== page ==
Books Over Bullets

Today, the first-ever international book fair was launched in Mogadishu, Somalia. These days, the Somali capital has become a city of firsts: the opening of the first laundry shop, the first flower store, the first automated teller machine (ATM), and even the TEDx talks, the global conference on ideas, was first held there in 2012. After a two-decade war that ravaged the country, signs of recovery are springing everywhere in the Indian Ocean port city. Many of the city’s residents and newcomers are looking for anything new and positive – a coffee shop, a pizzeria, a football game – with dewy-eyed enthusiasm.

The book fair is the latest addition to this fanfare, and it brings together Somali writers and artists from across the globe. Though the program of the fair was not released in advance – for security reasons, I presume – it features book signings, poetry recitals, photography exhibitions, guest lectures, film and documentary viewings, panel discussions and traditional dance performances, according to the fair’s website. By doing this, the organizers of the three-day Mogadishu International Book Fair (MIBF) aim to “celebrate books, literature and stimulate the revival of various kinds of human expression in Somali society.”

This has been a long time coming!

When we moved to Mogadishu in the late 1990’s, books were the only promise I had, the last act of defiance in a city under constant destruction. When human life was devalued, and everything around us was crumbling, books were the rare gifts that mattered. Books for me created a much-needed horizon, expanding my imaginations beyond our daily reality. Our parents, totally comprehending the capricious and brutal environment we lived in, did nothing short of filling our house with books and more books. And as the bullets whizzed by our neighborhood, my siblings and I became bibliophiles reading books and passing them onto one another. Books transformed the worst of times in Mogadishu into the best of times.

We read books from countries across Africa, Asia, Latin America, Europe and the United States. I read about the travails of Egypt in Naguib Mahfouz and Naguib al-Kilani’s books; explored the meaning of chivalry and honor in Miguel de Cervantes’s Don Quixote; devoured all the Secret Seven detective books; and remember sitting up blank-faced, lost in thought, when I finished Mandela’s Long Walk to Freedom. Books gave me a sense of belonging, of justice, of understanding that there was a world out there bigger and better than our decrepit, bullet-ridden cocoon of a city.

The world I became familiar with in books also became the gateway that allowed me to interrogate the world I lived in as a child. When we moved to Mogadishu, we lived in Casa Popolare, a neighborhood in the Hodan District that was once representative of a lush, opulent lifestyle. But that was no more when we got there. Our area had an array of contrasts that mashed up to create an uneven, somewhat forced cosmopolitan feel. There was a boarding school that turned into a camp for the displaced. There was the mosque, which made money by selling water from its well to the community because there was no running water. There was the local police station (it is now renovated and running!), which had turned into a base for a group of militia boys. There was the polite grocer lady who occasionally gave me sweets for free, while admiring how clean my white school shirts were. There was the madrassa teacher who also doubled up as an exorcist. There was also an ever-smiling donkey owner, who supplied water by day and chewed khat and beat his wife by night. Add to that the pharmacist who my aunts said had perfected the art of injecting by practicing on his patients.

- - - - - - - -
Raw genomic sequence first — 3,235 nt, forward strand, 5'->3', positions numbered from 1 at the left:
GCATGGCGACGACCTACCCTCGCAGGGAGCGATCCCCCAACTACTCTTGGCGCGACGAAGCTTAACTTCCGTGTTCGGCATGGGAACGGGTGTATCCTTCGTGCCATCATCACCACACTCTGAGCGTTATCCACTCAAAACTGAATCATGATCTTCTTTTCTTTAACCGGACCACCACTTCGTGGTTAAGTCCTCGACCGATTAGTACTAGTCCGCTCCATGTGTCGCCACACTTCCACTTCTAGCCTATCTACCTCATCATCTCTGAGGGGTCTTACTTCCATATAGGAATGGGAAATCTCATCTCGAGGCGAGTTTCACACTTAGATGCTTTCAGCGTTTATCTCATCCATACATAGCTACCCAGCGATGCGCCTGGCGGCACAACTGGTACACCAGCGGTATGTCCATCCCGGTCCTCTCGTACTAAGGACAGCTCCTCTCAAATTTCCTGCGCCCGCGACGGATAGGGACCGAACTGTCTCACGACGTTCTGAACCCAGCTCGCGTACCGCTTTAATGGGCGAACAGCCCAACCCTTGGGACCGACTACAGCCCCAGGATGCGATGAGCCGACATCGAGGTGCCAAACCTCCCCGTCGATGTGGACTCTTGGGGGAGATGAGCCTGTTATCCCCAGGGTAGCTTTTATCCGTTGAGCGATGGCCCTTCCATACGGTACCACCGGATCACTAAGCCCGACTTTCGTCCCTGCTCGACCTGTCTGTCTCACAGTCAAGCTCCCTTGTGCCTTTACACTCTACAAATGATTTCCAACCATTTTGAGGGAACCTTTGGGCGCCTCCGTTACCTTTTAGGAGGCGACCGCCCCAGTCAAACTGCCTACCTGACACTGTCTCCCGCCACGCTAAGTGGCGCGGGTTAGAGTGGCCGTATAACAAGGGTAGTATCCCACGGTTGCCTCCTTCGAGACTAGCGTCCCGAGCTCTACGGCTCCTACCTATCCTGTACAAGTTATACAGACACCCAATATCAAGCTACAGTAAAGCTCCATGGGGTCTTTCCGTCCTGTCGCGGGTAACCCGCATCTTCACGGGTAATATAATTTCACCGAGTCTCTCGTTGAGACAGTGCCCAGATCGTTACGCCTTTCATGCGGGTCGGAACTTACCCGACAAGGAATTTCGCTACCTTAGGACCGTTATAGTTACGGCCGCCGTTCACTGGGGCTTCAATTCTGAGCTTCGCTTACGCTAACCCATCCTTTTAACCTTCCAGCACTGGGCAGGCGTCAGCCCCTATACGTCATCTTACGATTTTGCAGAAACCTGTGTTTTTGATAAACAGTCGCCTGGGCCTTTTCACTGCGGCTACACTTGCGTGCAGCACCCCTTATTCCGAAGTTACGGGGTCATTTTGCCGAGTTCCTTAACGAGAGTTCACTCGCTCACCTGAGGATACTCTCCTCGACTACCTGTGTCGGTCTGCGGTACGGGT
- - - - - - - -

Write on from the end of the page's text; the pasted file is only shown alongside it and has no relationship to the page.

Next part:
Every day, as we either walked to school or the local market, I pestered my mother with questions about these people and places. Our life had become a jigsaw puzzle, and the pieces, at least for me, were not falling into one place. I wanted to untangle the stories of all these people, the rumors about them, their good and bad traits, and make this rigmarole disappear into a neat storybook: the storybook of my life, of their lives, of our lives.

It was around this time that my mother bought me a collection of diary books and told me to write “my book.” For her, it was maybe a way to lessen the urgency of all my questions. For me, it became a way of thinking through my life, to hold on to it as it was, and to survive in this war-torn city. Writing my diary became a way to mend the disintegration of the society and country around me. It was a way to heal and hope against all odds.

This is precisely why a book fair is very important for Mogadishu. It is a chance to show the younger generations that reading can create an alternative universe, one that is far from violence and brutality. It is a fact that not many youngsters had the opportunities I had back when I lived in Mogadishu. But Mogadishu of 1997 is not the Mogadishu of 2015: the city is in the heady days of post-conflict reconstruction, when the sap of both those living and moving back there is high.

And nothing defines that symbolism of hope and unity better than a book fair. A book fair shows that a city is reconnecting with its roots, that its people are involved in discussions bigger than themselves. Of course, MIBF has a long way to go before it becomes a source of inspiration and continuity for the people living in Xamar. But this gesture is already a step far away from the days when the guns and bullets and bazookas defined the city. It is time for books, the time to show that Somalia needs as much brain as brawn.

Follow Abdi Latif Dahir on Twitter @Lattif.

Image courtesy of Mogadishu International Book Fair.

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